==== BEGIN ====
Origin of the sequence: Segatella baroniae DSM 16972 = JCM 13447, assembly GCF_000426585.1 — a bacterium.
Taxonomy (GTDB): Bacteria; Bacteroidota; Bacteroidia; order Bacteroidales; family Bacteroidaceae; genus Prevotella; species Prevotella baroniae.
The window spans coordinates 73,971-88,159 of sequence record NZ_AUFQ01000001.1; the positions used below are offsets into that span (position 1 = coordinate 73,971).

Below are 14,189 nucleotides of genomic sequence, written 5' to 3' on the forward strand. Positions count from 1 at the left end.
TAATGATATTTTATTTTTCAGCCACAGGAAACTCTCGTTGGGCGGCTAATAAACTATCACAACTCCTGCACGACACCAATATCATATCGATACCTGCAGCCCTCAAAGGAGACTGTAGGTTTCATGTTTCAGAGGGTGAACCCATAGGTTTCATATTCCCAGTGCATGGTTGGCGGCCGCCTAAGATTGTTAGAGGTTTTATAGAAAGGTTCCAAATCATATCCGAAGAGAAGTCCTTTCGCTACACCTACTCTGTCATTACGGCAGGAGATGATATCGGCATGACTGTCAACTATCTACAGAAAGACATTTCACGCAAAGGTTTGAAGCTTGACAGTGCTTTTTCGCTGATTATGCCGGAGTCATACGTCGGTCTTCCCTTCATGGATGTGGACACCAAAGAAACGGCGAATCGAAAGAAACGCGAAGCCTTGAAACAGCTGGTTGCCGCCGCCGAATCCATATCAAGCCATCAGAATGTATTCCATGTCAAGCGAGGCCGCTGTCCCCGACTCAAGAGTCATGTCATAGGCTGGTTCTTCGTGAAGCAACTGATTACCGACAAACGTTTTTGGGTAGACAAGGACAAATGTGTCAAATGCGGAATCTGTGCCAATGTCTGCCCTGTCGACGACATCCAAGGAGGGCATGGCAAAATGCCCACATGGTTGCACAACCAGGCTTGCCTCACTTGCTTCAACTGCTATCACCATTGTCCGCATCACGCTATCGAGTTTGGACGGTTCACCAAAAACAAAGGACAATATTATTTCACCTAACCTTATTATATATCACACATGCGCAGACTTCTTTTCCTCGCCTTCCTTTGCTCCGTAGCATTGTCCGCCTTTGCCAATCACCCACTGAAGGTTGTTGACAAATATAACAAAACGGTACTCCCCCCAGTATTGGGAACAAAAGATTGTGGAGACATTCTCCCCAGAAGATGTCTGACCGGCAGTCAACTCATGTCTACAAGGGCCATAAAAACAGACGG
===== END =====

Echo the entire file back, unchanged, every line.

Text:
Origin of the sequence: Segatella baroniae DSM 16972 = JCM 13447, assembly GCF_000426585.1 — a bacterium.
Taxonomy (GTDB): Bacteria; Bacteroidota; Bacteroidia; order Bacteroidales; family Bacteroidaceae; genus Prevotella; species Prevotella baroniae.
The window spans coordinates 73,971-88,159 of sequence record NZ_AUFQ01000001.1; the positions used below are offsets into that span (position 1 = coordinate 73,971).

Below are 14,189 nucleotides of genomic sequence, written 5' to 3' on the forward strand. Positions count from 1 at the left end.
TAATGATATTTTATTTTTCAGCCACAGGAAACTCTCGTTGGGCGGCTAATAAACTATCACAACTCCTGCACGACACCAATATCATATCGATACCTGCAGCCCTCAAAGGAGACTGTAGGTTTCATGTTTCAGAGGGTGAACCCATAGGTTTCATATTCCCAGTGCATGGTTGGCGGCCGCCTAAGATTGTTAGAGGTTTTATAGAAAGGTTCCAAATCATATCCGAAGAGAAGTCCTTTCGCTACACCTACTCTGTCATTACGGCAGGAGATGATATCGGCATGACTGTCAACTATCTACAGAAAGACATTTCACGCAAAGGTTTGAAGCTTGACAGTGCTTTTTCGCTGATTATGCCGGAGTCATACGTCGGTCTTCCCTTCATGGATGTGGACACCAAAGAAACGGCGAATCGAAAGAAACGCGAAGCCTTGAAACAGCTGGTTGCCGCCGCCGAATCCATATCAAGCCATCAGAATGTATTCCATGTCAAGCGAGGCCGCTGTCCCCGACTCAAGAGTCATGTCATAGGCTGGTTCTTCGTGAAGCAACTGATTACCGACAAACGTTTTTGGGTAGACAAGGACAAATGTGTCAAATGCGGAATCTGTGCCAATGTCTGCCCTGTCGACGACATCCAAGGAGGGCATGGCAAAATGCCCACATGGTTGCACAACCAGGCTTGCCTCACTTGCTTCAACTGCTATCACCATTGTCCGCATCACGCTATCGAGTTTGGACGGTTCACCAAAAACAAAGGACAATATTATTTCACCTAACCTTATTATATATCACACATGCGCAGACTTCTTTTCCTCGCCTTCCTTTGCTCCGTAGCATTGTCCGCCTTTGCCAATCACCCACTGAAGGTTGTTGACAAATATAACAAAACGGTACTCCCCCCAGTATTGGGAACAAAAGATTGTGGAGACATTCTCCCCAGAAGATGTCTGACCGGCAGTCAACTCATGTCTACAAGGGCCATAAAAACAGACGG